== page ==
Click on any picture for a larger view.

The Nixie Tube Clock. One of my most-used projects. It has been running 24 hours a day, 7 days a week for the last 5 years now without a hitch, waking me up every morning with its police-siren alarm! The display uses nixie tubes, which are neon-filled gaseous indicator tubes. When you put 150V DC across the terminals, it lights up. There are 10 stamped-metal plates; each shaped like a numeral from 0 through 9.


Here we can see the entire inside of the clock. Going Clockwise:

At 12 O'clock is the speaker for the alarm.
At 3 O'clock is the special transformer used to run the clock. It has a 180V winding as well as a 7.5V winding. The 180V winding is used to run the nixies, while the 7.5V winding is for logic.
And finally, at 9 O'clock is the circuit board containing all the driver electronics and the nixies.

Board Close-Up

This is a close-up of the circuit board, showing all of the chips and other goodies.

At the very top are the 7 nixie tubes, each mounted in a green socket, which is L bracketed to the circuit board. Their 39K 1/2W anode resistors are hidden from view.
Below that are 5 7441 nixie-tube driver chips, and below the white connector are 4 high-voltage transistors used to drive the middle +/- tube (between hours and minutes) and the 10's position on the hours tube (shows blank, 1, or 2).
Below the 7441's are the 3 74HC259 8 bit addressable latches. These drive the BCD inputs of the 7441's, the four above-mentioned HV transistors, and enables the alarm.
An LM386 audio op-amp is nestled between the two left '259s, and the board containing the siren is mounted on can be seen sticking up vertically between the two right '259s.
And finally, at the very bottom, on the left is the 180V nixie tube supply; in the middle is the 7805 logic supply, and on the right is the 87C750 microcontroller which holds the clock's firmware.

Running It Good

Running the clock is easy; it just plugs in the wall. Time setting is accomplished with the three center-return switches on the back. Pressing the one closeset to the center up puts the clock in time setting mode. The other two switches control incrementing and decrementing of the minute and hour, respectively. Pressing the switch closest to the center down puts the clock in alarm-set mode, and works like time set mode. When you are in alarm set mode, the "-" that displays between the minutes and hours turns into a "+".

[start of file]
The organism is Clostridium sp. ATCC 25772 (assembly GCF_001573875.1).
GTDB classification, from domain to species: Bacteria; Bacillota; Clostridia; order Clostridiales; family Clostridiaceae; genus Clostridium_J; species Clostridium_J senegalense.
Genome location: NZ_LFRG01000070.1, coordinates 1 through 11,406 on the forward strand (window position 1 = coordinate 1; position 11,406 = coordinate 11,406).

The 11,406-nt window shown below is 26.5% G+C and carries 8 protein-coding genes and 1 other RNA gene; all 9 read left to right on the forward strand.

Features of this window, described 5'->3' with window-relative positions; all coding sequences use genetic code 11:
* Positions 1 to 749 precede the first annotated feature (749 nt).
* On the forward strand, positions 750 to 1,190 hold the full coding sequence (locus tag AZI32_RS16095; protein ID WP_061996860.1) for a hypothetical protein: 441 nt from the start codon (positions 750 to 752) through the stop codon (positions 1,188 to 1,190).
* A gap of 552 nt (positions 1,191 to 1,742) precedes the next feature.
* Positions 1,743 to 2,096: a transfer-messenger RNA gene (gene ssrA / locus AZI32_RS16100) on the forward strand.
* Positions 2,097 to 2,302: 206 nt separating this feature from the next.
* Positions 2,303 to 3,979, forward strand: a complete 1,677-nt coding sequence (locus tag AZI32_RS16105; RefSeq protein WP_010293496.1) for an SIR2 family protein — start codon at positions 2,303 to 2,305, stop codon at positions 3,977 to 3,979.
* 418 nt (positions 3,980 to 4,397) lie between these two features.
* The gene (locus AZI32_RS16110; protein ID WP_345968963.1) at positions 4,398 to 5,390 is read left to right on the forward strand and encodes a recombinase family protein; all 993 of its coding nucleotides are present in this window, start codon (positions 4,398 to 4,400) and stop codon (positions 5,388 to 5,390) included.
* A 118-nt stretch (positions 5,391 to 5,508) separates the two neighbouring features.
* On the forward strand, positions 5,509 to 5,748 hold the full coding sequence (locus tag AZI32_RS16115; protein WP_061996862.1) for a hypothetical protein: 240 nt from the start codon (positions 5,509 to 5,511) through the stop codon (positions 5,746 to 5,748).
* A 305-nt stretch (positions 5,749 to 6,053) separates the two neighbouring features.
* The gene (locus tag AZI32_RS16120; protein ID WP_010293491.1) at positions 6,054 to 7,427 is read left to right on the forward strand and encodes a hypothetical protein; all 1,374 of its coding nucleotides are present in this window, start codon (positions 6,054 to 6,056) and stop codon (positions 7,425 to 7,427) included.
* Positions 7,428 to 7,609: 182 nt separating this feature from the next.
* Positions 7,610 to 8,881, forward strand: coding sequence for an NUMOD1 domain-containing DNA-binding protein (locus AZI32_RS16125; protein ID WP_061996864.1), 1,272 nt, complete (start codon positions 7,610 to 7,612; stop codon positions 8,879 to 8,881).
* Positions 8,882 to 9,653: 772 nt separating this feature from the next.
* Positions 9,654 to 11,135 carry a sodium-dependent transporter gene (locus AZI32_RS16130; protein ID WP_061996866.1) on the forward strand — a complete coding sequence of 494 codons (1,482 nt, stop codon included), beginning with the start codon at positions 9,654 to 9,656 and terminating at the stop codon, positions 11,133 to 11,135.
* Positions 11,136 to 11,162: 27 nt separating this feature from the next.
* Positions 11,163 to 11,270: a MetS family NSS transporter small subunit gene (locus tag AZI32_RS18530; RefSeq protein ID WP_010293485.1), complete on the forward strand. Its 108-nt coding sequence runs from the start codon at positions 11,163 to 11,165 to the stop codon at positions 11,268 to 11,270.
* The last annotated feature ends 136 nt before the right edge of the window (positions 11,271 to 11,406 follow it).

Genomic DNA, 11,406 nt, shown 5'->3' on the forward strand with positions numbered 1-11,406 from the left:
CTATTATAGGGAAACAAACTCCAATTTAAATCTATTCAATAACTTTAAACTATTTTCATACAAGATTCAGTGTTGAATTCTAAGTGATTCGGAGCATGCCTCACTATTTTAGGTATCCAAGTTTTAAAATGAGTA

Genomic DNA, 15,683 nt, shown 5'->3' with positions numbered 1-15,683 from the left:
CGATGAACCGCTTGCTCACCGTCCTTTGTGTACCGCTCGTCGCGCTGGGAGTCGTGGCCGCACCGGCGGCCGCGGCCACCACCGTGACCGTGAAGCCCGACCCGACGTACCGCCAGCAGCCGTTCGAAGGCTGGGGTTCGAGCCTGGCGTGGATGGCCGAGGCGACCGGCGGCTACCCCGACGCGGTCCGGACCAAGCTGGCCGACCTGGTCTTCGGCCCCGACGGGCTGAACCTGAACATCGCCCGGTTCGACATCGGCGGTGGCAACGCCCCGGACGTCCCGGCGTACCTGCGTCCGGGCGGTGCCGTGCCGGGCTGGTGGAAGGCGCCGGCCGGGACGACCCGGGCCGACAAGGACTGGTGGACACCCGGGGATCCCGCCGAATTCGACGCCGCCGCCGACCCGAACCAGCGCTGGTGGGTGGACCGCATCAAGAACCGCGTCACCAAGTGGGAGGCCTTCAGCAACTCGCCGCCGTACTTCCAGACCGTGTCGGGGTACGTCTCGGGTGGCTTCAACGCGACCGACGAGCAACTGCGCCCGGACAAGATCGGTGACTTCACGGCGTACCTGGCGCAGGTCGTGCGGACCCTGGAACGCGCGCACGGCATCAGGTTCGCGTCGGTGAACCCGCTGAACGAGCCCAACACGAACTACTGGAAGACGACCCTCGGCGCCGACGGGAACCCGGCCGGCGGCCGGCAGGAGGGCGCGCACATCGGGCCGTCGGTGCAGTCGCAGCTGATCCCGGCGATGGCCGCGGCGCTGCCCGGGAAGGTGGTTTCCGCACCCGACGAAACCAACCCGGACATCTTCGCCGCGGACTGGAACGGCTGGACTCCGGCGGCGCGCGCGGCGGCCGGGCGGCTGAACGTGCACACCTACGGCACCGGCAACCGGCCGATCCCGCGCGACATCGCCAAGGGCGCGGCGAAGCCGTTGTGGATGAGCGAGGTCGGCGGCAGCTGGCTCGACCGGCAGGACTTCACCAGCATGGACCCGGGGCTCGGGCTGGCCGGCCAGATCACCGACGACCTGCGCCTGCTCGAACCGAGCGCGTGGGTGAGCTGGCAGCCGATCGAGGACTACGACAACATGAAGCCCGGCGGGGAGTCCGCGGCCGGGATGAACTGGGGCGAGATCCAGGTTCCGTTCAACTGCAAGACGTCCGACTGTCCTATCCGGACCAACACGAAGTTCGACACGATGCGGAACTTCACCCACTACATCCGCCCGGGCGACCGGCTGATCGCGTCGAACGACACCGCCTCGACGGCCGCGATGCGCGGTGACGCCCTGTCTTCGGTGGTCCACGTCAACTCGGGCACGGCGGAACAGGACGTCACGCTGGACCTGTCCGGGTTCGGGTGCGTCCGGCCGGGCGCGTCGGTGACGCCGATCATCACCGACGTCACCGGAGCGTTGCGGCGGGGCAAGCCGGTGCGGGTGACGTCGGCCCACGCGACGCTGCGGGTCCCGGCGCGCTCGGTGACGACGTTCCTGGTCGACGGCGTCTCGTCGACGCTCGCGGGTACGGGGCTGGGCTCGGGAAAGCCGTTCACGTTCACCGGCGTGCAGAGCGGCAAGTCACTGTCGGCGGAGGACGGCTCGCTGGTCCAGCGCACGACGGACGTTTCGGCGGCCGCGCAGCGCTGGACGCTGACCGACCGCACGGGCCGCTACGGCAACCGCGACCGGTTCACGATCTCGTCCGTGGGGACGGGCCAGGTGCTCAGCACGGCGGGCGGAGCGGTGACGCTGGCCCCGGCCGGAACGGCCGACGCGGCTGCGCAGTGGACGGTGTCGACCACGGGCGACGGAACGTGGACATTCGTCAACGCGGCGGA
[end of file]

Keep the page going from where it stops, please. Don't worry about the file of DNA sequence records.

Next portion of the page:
The big fat toggle switch on the top turns the alarm on and off. There's no mistaking that big *CLUNK* noise to tell you it has been flipped.
The big fat red pushbutton is the "snooze" button. Press this and the alarm will silence for 10 minutes (not bloody 9 minutes!!). Press it again, and another 10 minutes will be added. The amount of snooze is shown while the button is depressed. Up to 59 minutes may be added. Once the snooze runs out, the alarm re-sounds. While the snooze timer is counting, the seperator between the hours and minutes oscillates between "-" and "+" every second. Of course, turning off the alarm cancels the snooze and resets it.
I purposely added a couple features to this clock that I've always wanted on an alarm clock, but that you just can't find anywhere.

A LOUD alarm that will wake me up. None of this piddly-arsed beep-beep crap. No, this has a real police siren circuit and an LM386 running a fairly good-sized speaker. It gets me up!
An alarm that doesn't shut off after 2 hours. Nope, this one will go until the planets cease to exist. (or you shut it off)
Seconds. I've not found a digital alarm clock that shows seconds on it. Guess those extra 14 LEDs are too expensive.
24 hour format. You know, this is non-existant in the USA.
Easy time setting. All the clocks I've seen have crappy time setting on them. The inability to go down as well as up when setting the time or alarm is a real nusance.

The powercord entry and time-set switches can be seen, with some neons behind the red plastic to light them up.

The alarm switch and snooze button can be seen, lit up with some more neons.

All HTML and graphics designed and © by Kevin Horton .